Not an Aikido book, but included here for obvious reasons…
From the Publisher: The jo is the Japanese 4-foot staff, originally taught with the ken (sword) in the samurai arts. Essential Jo is arguably the most comprehensive text on the subject to date, offering a course of study from white through to black belt in this practical, yet elegant, art. The book features over 900 professional black and white photographs accompanied by clear, detailed textual explanations. While it is intended primarily for students with experience in weapons arts, particularly jodo, the book can also be used by beginners for home study. The art of jodo makes an excellent addition to any martial art system. This is the first instructional text by award-winning martial arts writer and teacher Dan Djurdjevic.
From the Publisher: This book presents an historical, cultural, and philosophical look at the development of the Japanese martial art of Aikido. Sunderlin focuses on the influences brought to bear on Morihei Ueshiba, the founder of Aikido, and the subsequent cultivation of the latter’s martial art as a vessel of Budo. The author also provides a look at the different directions Aikido has taken since its inception and tackles some of the criticism leveled by practitioners of other martial arts, then offers ideas for strengthening Aikido as a viable method of self-defense while calling for increased cooperation between its numerous styles. The book is NOT an Aikido “How to,” though its technical characteristics are discussed. The topics are in-depth and complex. Includes 17 chapters with endnotes, tables, figures, pictures, a glossary, special editorial comment, a bibliography, and an index; dark blue cloth coverboards with gold impressed spine lettering and a dust jacket. The author is the acting head of Zantoppa Kai Aikido, which is a derivation of Tomiki Ryu Aikido. Beginning his study of Aikido in 1980, he studied under Carl Geis, Shihan; Tsunako Miyake, Shihan; and Takeshi Inoue, Shihan. He has also trained in Western Wrestling and Boxing; Japanese Judo, Tenjin Shin’yo-ryu, Jodo, and Shiatsu; and Chinese Hung Ga Kung Fu. He is known for his outspoken viewpoints regarding Aikido’s problematic metaphysical ideas and interorganizational strife. A “Special Edition” hardback issue was added in mid-2015.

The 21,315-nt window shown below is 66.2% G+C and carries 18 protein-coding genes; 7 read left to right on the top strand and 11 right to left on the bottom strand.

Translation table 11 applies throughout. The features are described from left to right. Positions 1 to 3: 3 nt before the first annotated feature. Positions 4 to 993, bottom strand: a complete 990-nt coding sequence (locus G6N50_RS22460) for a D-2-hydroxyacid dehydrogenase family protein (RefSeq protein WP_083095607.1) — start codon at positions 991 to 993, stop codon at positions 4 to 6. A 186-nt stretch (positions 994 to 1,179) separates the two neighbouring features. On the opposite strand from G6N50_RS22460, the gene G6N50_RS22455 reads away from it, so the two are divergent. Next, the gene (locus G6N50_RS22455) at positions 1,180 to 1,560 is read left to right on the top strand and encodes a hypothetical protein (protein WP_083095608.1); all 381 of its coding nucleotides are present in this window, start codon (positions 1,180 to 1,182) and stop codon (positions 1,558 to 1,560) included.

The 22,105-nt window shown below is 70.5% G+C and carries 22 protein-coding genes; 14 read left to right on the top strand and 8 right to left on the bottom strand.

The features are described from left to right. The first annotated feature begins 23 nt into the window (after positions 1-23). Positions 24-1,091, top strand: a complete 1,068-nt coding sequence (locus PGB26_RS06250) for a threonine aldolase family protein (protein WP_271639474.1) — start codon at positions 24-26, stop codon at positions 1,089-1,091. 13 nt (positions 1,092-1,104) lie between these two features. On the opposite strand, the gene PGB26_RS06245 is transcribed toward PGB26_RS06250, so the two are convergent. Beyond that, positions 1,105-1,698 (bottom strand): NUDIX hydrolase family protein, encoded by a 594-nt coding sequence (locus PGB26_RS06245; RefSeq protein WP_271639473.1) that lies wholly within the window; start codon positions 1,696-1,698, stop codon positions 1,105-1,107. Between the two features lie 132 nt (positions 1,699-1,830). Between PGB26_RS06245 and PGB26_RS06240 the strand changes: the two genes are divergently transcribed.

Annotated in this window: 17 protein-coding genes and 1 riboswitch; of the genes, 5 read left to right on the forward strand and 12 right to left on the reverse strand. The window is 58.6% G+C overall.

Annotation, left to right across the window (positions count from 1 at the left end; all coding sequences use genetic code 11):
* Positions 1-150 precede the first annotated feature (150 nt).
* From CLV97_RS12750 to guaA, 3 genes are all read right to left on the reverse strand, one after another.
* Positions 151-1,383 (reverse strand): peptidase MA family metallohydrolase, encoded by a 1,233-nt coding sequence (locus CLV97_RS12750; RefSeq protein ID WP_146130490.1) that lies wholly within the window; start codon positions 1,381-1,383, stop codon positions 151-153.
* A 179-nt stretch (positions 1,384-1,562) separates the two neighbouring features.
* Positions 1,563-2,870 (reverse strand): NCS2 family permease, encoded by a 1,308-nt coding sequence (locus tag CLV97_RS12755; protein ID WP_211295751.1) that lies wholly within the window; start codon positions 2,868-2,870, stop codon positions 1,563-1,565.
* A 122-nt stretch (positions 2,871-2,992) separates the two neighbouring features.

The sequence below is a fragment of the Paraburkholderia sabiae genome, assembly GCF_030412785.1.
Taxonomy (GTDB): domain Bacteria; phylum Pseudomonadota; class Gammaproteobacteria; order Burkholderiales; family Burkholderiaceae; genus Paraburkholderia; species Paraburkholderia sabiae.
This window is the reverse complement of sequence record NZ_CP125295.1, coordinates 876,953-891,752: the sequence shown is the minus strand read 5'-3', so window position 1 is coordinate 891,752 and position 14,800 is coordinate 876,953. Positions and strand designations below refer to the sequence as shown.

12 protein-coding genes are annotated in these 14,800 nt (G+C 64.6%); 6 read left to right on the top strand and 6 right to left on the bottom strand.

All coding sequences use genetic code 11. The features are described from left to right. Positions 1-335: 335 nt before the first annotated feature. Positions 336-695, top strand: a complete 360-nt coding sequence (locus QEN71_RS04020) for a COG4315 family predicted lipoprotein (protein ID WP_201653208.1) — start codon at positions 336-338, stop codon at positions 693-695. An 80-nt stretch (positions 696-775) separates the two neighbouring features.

the author performs various powerful Koshi Nage techniques. Koshi Nage (hip throw) is a throw in which uke, the partner initiating the “attack”, is thrown over nage’s, the person executing the technique, hips.
An Introductory Manual covering the basics of Spiritual Aikido. The author arranged the contents of this book in a Simplified approach for the average person to understand and follow. This covers all you need to know before jumping into the mat for real experience of the movements & techniques of Spiritual Aikido.
This is a basic e-book, which appears to have “borrowed” its title from the Westbrook & Ratti classic already familiar to all Aikido bibliophiles. This is a 22-page boilerplate intro, whose content is possibly harvested from public-domain sources, and shares nothing but the title with the original 1969 work bearing the same title. Caveat emptor…
Aikido’s focus is on the practices that do not hurt people or take their lives, which makes it different from other aggressive martial art forms. Skills and actions which a person trained in the art of Aikido are mainly created to deflect opponent’s concentration and disable it. Many people favor this martial art because of its peaceful and harmonious ways unlike aggression and conflict found in other disciplines. The man that introduced and developed this art was called Morehei Ueshiba. He thought that the art of harmony was to direct the anger and make it result in no harm. What also separates Aikido from other martial arts is the fact that Aikido exploit the hands as a weapon and the followers of Aikido don’t use weapons.
Aikido is usually practiced in a Dojo, where learners of this discipline can learn in relation with variations that come from time to time. This is a part of the style that all Aikido followers are trying to attain. Aikido’s first purpose is to practice and learn through about good values as well as mysticism. Although it may seem odd, Aikido is the way to have a peaceful mind.
This book is mainly centered on Aikido in general, so that everyone has a very clear idea what Aikido is, and how it will benefit you and your lifestyle.